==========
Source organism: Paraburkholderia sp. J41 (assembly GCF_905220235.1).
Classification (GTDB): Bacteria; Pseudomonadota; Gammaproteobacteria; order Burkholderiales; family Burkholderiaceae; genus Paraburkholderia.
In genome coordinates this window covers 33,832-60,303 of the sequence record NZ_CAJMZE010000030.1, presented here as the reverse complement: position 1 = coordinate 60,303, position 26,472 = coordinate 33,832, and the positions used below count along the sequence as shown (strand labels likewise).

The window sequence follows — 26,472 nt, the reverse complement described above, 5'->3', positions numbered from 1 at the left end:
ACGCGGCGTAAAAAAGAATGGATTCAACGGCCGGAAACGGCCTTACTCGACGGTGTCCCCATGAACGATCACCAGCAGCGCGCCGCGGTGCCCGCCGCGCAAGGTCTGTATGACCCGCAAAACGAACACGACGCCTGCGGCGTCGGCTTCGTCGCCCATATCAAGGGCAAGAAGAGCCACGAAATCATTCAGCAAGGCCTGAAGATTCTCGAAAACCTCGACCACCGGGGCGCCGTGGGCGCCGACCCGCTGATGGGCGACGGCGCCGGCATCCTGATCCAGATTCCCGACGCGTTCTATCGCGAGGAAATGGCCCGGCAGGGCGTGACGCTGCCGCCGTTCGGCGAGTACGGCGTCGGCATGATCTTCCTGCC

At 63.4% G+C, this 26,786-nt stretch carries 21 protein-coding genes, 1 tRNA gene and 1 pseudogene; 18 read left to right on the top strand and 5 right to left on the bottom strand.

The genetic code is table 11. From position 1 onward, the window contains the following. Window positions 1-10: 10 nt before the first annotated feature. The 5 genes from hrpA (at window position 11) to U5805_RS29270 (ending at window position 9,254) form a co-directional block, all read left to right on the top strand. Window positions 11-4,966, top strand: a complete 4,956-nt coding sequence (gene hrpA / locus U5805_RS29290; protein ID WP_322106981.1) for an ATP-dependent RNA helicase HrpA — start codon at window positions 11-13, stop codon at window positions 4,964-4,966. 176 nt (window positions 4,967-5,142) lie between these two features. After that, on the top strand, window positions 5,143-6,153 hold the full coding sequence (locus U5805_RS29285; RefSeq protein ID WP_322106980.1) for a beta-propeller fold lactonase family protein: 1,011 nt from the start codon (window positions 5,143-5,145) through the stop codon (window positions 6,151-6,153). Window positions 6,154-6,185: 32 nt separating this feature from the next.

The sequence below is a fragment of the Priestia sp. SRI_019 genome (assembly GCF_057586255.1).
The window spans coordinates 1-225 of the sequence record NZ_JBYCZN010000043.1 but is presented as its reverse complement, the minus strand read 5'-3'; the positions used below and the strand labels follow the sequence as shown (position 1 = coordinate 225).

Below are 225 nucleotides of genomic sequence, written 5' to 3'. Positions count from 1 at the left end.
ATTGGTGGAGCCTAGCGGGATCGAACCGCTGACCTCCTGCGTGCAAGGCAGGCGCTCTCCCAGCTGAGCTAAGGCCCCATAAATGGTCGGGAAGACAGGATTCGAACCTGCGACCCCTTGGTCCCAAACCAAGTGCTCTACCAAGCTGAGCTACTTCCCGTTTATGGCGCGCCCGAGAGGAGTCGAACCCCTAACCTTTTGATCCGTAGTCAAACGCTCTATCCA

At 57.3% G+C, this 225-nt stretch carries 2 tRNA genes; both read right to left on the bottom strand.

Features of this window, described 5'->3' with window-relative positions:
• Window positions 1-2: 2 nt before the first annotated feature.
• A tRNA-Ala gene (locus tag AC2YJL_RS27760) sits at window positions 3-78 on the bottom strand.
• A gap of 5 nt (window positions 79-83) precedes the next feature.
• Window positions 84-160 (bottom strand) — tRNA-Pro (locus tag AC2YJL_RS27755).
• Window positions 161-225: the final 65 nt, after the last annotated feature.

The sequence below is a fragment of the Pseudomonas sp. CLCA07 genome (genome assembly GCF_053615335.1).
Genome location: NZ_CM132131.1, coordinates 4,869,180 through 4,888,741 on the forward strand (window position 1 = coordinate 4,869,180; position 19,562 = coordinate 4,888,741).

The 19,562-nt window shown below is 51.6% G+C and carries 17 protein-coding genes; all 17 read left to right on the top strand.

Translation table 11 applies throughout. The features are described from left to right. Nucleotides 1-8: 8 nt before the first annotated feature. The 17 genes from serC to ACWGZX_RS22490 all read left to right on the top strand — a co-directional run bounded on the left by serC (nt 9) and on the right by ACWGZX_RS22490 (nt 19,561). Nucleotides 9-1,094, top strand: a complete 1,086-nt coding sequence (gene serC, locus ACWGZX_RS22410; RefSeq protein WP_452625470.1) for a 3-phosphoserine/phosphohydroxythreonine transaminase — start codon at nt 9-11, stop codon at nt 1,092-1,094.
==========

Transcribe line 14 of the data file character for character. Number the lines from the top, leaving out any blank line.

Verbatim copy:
• Window positions 1-2: 2 nt before the first annotated feature.